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It seemed a mundane statement. MSCI, the New York-based index provider that runs the most widely accepted benchmarks of the emer­ging markets, had decided against a proposal to add China’s domestic A-shares to its main indices.

The company explained that China had still not shown that A-shares — open to non-Chinese only through a steadily expanding quota system — were sufficiently available to overseas investors. It also announced a joint working group with the China Securities Regulatory Commission with a view to adding A-shares by 2017. This innocuous sounding announcement turned out to be one of the catalysts for the huge sell-off in the Chinese stock market that sparked alarm around the world. It also offers a dramatic demonstration of the rising influence of the index.

Indices and the companies that calculate them have grown so powerful that they do not just track markets, but move them. With some critics contending that they help to inflate investment bubbles, the role that indexers play is facing closer scrutiny from regulators.

MSCI’s decision on China mattered because some $1.7tn in global assets are benchmarked against its emerging markets index, making it the dominant benchmark of the sector. None of that is in A-shares. Even MSCI’s modest proposal to admit A-shares to the index at only 5 per cent of their total market value would have forced investment managers to switch at least $20bn into A-shares. Any subsequent decision to admit A-shares at their full market value could mean as much as $400bn at current values switching from other emerging nations such as South Korea or Brazil into China’s internal market.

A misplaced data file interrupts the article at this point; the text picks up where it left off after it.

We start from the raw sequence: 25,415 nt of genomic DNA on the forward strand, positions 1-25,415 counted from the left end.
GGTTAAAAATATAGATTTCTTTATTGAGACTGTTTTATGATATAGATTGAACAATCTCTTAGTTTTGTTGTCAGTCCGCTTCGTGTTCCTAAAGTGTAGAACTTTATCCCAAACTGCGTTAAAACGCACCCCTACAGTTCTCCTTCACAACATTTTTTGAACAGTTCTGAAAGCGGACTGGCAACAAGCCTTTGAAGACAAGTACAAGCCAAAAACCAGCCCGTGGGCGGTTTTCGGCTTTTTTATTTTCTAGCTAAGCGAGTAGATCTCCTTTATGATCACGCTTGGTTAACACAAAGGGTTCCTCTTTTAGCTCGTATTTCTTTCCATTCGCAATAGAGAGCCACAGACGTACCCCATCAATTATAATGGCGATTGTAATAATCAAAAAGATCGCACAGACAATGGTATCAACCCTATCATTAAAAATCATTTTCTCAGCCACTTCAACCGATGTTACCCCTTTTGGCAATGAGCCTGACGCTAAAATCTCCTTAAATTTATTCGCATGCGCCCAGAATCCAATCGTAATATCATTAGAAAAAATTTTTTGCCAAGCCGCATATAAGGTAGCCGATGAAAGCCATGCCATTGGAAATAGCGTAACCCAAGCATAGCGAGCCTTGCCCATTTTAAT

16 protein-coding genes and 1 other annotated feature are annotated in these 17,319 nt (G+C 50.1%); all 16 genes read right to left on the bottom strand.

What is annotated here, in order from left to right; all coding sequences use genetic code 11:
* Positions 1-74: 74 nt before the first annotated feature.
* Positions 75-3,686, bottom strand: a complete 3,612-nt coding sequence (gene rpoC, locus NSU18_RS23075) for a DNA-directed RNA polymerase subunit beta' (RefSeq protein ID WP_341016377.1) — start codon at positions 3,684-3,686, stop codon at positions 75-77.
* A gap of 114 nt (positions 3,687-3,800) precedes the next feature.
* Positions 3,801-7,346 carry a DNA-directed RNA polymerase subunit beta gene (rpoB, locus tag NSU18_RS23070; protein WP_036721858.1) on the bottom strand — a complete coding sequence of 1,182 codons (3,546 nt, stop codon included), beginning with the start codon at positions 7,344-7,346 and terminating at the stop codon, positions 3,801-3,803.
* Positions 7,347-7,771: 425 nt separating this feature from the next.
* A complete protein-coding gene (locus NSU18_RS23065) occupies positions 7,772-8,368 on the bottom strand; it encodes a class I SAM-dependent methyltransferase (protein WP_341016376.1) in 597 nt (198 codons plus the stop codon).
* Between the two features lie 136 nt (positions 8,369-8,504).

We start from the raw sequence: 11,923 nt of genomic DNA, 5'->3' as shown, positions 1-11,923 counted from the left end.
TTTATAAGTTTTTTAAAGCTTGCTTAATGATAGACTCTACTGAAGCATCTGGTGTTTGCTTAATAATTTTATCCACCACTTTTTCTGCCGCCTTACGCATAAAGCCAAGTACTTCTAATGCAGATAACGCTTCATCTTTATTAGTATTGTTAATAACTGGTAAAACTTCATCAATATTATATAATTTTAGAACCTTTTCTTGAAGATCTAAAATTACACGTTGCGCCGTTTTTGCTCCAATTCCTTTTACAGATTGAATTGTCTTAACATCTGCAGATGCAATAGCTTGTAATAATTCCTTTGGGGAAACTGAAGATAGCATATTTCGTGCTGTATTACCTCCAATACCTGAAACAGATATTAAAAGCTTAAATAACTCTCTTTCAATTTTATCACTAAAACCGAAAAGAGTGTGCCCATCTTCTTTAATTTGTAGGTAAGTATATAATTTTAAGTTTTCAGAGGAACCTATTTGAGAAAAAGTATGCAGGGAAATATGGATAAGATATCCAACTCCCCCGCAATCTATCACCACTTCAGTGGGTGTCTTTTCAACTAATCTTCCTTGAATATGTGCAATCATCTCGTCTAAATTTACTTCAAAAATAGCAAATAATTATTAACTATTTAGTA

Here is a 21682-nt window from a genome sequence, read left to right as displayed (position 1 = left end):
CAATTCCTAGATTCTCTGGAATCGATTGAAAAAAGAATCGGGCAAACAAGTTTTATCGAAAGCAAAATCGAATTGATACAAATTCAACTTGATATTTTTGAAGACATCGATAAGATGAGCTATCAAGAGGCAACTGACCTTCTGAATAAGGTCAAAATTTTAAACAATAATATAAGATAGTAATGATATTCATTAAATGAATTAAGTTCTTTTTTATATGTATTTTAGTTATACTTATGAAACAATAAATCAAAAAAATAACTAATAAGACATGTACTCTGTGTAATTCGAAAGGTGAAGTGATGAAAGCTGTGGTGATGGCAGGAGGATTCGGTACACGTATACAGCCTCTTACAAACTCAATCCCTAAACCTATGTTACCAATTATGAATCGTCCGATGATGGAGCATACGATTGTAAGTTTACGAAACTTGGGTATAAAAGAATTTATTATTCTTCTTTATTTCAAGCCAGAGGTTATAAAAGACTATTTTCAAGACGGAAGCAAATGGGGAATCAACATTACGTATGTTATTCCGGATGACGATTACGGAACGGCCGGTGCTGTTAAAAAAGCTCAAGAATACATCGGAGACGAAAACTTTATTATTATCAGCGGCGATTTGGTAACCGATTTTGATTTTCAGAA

In these circumstances, any decision MSCI took would inevitably move the market. This raises the ire of critics.

According to George Cooper, a fund manager and author of The Origin of Financial Crises, “the big beef” involved in tracking an index is that “you mech­anically lend most to the biggest borrowers, and buy the most overinflated stocks”. He draws an analogy with road safety: “Imagine a motorway where cars all benchmark their speed to everyone else. Then imagine what happens if everyone is trying to be a little faster than everyone else. They end up crashing.”

Perverse incentives

Paul Woolley, head of the London School of Economics’ Centre for the Study of Capital Market Dysfunctionality, suggests that market benchmarks inflate bubbles and should be abandoned altogether, in favour of comparing fund managers to rises or falls in gross domestic product. “When used as benchmarks for active management, market cap indices carry perverse in­centives that impair fund returns, distort prices and make them an inefficient basis for passive investment,” he says.